It is essential to provide enough time for your QC inspector to assemble several pieces of your product entirely. All parts may be present, but if you can’t assemble all of them correctly, or the furniture does not seem to be able to perform its function, then you will be in trouble. You could increase your sampling to S-2 Special Inspection Level for a stricter control, but you need to make sure the basics are followed. Cartons for sampling should be randomly selected from different areas of the storage warehouse. If there is limited time or the QC inspector doesn’t have the practical know-how, some furniture may be assembled in front of the QC by a factory worker, instead of by the QC directly. If you don’t want this situation to occur, you should stipulate in the inspection protocol with your QC partner that the QC should be the one assembling the furniture, as would any customer receiving your product.

Finally, you should make sure to include a function test along with the assembly test. This instruction requires the QC has to simulate the function of the product. For instance, if it is a chair, the QC should sit on it as you would at home.Increasing the sampling for the above tests implies more time for the quality controller at the factory. Your inspection service may cost more, but rather than just thinking of the added expense, consider it as an investment that ensures you won’t miss any sales!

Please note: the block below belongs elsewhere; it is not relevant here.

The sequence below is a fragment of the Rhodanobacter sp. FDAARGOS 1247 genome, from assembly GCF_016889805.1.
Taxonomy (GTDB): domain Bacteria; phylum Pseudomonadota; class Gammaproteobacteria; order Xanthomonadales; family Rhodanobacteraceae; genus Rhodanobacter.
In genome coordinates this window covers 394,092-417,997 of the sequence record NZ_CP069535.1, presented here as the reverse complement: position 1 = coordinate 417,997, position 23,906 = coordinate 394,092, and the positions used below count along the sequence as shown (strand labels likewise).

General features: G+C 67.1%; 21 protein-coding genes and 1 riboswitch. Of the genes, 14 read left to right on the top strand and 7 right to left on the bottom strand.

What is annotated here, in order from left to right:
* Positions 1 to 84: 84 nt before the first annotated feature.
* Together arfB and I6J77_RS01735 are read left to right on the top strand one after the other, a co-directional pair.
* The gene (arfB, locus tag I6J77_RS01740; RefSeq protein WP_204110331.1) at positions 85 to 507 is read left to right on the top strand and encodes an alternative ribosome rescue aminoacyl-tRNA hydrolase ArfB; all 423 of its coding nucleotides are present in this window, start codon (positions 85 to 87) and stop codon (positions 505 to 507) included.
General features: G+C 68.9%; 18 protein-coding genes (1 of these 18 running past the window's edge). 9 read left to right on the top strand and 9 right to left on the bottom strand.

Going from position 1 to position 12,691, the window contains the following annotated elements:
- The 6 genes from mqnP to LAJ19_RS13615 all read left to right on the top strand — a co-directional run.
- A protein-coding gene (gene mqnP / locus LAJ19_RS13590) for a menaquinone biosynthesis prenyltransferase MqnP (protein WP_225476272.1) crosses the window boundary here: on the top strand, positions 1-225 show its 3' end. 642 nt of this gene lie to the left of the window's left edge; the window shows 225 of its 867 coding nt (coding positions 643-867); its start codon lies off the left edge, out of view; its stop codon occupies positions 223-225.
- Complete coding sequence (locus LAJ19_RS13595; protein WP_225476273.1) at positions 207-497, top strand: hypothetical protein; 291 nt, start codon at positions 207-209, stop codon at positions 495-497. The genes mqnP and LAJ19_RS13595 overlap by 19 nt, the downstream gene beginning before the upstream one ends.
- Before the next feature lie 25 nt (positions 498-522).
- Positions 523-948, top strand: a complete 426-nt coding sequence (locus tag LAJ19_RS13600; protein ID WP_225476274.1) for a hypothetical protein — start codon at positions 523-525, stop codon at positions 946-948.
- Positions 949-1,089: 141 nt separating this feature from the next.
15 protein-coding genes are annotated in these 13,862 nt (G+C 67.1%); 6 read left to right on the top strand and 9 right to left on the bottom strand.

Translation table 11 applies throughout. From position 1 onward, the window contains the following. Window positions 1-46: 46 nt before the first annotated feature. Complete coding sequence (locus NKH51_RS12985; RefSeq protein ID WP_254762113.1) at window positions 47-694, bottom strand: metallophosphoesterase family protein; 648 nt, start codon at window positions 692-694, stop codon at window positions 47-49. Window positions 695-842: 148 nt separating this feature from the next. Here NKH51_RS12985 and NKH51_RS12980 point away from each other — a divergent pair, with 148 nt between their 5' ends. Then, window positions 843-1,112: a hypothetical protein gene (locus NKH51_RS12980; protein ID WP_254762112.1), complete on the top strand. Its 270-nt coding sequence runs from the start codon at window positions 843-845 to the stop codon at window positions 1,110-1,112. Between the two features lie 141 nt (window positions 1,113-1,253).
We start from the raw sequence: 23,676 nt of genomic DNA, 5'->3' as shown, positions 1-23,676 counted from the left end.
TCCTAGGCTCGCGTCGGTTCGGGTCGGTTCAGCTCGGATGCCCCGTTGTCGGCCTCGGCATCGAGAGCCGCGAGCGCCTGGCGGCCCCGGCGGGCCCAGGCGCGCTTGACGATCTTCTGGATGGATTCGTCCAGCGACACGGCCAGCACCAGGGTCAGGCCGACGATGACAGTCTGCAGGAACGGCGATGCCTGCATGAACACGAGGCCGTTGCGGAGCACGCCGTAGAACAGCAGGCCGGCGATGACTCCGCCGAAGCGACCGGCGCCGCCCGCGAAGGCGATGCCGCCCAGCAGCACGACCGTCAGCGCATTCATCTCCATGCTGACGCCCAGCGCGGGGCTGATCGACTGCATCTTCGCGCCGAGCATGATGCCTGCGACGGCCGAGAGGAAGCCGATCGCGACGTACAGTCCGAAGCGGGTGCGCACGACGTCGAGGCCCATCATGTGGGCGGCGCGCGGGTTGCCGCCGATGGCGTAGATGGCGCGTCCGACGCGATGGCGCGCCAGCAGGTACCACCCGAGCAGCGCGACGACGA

Adapt your furniture quality control approach and assign slightly more budget to it

To succeed in this risky period, you may need to invest more in furniture quality control, and try to identify any problems as early as possible. Most of the defects aren’t detectable until the very end of the production process, so you must check your goods before shipment.However, a potential delay or paint defects can be identified earlier by monitoring the production process for one or two days or, performing a during production inspection on semi-finished goods.

Ensure your third-party inspection company sets up a vigilant on-site monitoring process

Few people can claim not to have experienced any bribery issues in the quality and sourcing industry in Asia. But depending on the way you manage your human resources you can decrease the chances of this occurring. Effective team management, regular monitoring, training, and bonuses based on performance are essential. However, during the peak season, there are many suppliers interested in corrupting QC inspectors. The temptation is high, so you have to make sure your QC partner has set up the right processes to limit the risks as much as possible.